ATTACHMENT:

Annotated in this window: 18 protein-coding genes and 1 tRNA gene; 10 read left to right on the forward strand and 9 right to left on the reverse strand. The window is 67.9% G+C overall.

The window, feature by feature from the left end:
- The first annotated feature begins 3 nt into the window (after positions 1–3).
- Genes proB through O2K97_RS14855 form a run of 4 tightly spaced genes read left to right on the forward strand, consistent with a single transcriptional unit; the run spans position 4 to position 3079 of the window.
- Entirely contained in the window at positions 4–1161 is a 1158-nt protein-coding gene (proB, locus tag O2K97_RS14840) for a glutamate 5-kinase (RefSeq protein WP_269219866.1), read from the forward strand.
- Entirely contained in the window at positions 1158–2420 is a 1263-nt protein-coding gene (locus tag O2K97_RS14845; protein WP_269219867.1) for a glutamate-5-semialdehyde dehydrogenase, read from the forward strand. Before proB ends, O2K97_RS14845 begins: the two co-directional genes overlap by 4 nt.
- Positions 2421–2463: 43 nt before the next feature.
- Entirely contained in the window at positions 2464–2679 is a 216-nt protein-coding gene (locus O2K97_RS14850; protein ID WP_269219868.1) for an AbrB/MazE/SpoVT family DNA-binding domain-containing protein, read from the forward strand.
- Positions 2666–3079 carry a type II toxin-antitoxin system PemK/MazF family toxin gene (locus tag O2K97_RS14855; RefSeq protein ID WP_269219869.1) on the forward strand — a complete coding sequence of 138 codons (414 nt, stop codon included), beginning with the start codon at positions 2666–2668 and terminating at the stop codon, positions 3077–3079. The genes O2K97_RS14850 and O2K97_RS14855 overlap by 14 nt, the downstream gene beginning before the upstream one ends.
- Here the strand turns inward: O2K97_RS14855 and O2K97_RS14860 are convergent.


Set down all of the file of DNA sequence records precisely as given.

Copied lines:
Annotated in this window: 18 protein-coding genes and 1 tRNA gene; 10 read left to right on the forward strand and 9 right to left on the reverse strand. The window is 67.9% G+C overall.

The window, feature by feature from the left end:
- The first annotated feature begins 3 nt into the window (after positions 1–3).
- Genes proB through O2K97_RS14855 form a run of 4 tightly spaced genes read left to right on the forward strand, consistent with a single transcriptional unit; the run spans position 4 to position 3079 of the window.
- Entirely contained in the window at positions 4–1161 is a 1158-nt protein-coding gene (proB, locus tag O2K97_RS14840) for a glutamate 5-kinase (RefSeq protein WP_269219866.1), read from the forward strand.
- Entirely contained in the window at positions 1158–2420 is a 1263-nt protein-coding gene (locus tag O2K97_RS14845; protein WP_269219867.1) for a glutamate-5-semialdehyde dehydrogenase, read from the forward strand. Before proB ends, O2K97_RS14845 begins: the two co-directional genes overlap by 4 nt.
- Positions 2421–2463: 43 nt before the next feature.
- Entirely contained in the window at positions 2464–2679 is a 216-nt protein-coding gene (locus O2K97_RS14850; protein ID WP_269219868.1) for an AbrB/MazE/SpoVT family DNA-binding domain-containing protein, read from the forward strand.
- Positions 2666–3079 carry a type II toxin-antitoxin system PemK/MazF family toxin gene (locus tag O2K97_RS14855; RefSeq protein ID WP_269219869.1) on the forward strand — a complete coding sequence of 138 codons (414 nt, stop codon included), beginning with the start codon at positions 2666–2668 and terminating at the stop codon, positions 3077–3079. The genes O2K97_RS14850 and O2K97_RS14855 overlap by 14 nt, the downstream gene beginning before the upstream one ends.
- Here the strand turns inward: O2K97_RS14855 and O2K97_RS14860 are convergent.